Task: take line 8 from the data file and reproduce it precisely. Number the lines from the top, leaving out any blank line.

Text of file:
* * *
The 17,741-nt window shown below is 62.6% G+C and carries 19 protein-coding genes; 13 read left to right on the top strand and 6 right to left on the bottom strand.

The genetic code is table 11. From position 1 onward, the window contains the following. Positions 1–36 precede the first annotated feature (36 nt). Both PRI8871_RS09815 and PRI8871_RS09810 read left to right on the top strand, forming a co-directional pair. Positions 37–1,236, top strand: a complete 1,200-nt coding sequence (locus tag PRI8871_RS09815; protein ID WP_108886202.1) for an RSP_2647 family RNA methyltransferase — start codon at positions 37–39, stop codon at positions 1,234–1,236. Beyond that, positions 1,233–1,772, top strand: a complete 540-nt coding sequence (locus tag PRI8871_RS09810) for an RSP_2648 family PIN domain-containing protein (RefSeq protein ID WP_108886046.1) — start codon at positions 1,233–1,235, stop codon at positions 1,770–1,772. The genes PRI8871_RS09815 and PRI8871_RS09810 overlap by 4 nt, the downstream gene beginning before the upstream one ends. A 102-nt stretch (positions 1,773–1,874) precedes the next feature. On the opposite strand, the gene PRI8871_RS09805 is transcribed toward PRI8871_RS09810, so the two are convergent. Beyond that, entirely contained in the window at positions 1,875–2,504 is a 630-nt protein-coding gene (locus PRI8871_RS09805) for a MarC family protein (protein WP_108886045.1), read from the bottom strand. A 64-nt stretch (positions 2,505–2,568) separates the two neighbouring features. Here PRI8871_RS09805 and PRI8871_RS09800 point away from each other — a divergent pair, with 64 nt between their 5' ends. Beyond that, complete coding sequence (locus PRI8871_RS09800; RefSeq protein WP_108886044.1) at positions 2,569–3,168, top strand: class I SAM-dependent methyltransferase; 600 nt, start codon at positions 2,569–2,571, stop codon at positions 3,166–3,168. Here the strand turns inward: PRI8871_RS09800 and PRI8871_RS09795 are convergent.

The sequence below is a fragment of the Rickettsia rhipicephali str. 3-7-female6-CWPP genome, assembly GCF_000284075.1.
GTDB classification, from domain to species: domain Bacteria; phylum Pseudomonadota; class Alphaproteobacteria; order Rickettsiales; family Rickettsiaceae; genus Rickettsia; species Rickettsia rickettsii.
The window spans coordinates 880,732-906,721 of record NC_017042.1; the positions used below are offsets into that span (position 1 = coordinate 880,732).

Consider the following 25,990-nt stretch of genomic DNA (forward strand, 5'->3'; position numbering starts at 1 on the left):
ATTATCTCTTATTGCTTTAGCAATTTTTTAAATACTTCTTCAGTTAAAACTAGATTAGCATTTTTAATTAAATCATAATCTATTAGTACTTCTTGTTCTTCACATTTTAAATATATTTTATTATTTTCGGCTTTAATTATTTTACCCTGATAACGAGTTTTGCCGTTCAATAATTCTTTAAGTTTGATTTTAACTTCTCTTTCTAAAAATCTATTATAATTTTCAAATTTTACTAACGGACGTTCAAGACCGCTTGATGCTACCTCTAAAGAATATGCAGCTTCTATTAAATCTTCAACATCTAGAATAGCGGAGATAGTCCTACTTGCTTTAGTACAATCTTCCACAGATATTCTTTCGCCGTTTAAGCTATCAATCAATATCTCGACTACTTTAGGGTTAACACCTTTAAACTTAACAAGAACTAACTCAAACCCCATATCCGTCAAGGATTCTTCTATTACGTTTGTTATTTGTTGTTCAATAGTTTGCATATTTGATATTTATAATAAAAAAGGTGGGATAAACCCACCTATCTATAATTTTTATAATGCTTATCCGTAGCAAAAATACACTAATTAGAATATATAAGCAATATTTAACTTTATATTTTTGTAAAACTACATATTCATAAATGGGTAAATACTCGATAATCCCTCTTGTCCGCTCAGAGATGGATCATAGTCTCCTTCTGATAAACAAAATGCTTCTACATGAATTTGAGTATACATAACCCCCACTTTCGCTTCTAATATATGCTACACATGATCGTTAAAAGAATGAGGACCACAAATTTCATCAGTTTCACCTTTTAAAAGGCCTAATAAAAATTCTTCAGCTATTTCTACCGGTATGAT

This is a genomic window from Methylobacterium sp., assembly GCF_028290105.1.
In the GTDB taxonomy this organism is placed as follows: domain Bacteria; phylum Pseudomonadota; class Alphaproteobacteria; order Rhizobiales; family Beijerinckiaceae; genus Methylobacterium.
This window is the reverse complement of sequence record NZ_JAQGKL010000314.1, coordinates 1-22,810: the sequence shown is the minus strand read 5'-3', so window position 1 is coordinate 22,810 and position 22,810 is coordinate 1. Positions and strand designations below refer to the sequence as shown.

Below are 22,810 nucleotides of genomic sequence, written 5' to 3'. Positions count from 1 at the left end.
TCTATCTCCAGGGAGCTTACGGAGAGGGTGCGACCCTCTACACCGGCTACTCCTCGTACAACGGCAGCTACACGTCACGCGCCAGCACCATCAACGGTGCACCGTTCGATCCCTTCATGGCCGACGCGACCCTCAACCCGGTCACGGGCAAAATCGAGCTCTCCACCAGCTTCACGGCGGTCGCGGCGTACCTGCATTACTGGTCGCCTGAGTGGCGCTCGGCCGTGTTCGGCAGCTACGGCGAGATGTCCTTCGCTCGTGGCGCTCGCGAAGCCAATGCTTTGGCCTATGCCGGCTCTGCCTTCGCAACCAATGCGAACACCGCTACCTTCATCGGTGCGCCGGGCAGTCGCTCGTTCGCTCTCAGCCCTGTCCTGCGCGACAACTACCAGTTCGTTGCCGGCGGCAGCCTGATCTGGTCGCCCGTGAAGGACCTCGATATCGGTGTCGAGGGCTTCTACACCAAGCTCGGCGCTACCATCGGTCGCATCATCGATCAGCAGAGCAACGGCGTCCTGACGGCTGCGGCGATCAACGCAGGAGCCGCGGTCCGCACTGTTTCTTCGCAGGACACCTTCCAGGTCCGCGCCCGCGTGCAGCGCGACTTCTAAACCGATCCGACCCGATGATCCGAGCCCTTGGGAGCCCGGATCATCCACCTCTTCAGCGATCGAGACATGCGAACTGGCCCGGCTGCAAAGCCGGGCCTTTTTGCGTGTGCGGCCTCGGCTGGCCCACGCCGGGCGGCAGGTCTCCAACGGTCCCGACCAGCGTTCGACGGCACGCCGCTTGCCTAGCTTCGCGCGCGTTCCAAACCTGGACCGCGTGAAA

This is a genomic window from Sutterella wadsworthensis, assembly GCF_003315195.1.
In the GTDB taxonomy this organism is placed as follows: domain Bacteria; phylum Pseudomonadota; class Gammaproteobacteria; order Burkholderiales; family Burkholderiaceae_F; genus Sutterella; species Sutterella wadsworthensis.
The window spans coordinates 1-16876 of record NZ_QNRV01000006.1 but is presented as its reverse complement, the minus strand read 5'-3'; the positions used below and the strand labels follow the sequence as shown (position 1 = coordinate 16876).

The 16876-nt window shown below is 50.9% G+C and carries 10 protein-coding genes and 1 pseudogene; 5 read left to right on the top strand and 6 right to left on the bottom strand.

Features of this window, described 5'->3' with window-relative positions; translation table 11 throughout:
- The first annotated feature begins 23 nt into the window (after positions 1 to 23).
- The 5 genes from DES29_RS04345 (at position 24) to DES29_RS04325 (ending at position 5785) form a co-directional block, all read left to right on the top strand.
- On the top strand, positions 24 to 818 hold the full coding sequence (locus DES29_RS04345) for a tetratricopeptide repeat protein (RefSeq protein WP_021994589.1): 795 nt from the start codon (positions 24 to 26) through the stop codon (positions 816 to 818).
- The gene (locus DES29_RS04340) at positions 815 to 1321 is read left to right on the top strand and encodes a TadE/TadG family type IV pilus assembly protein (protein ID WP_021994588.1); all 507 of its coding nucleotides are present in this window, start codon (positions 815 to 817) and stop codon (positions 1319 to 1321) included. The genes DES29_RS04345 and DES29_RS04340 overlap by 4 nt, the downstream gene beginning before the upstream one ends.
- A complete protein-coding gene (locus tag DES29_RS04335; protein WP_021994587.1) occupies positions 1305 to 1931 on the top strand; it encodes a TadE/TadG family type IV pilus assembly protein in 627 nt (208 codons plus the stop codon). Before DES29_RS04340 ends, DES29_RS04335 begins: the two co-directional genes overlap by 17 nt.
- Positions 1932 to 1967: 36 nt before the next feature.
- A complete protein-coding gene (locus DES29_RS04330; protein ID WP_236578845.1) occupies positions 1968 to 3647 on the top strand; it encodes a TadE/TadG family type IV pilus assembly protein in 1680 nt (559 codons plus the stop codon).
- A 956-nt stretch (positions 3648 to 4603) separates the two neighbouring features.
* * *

This is a genomic window from Methylobacterium sp., assembly GCF_028290105.1.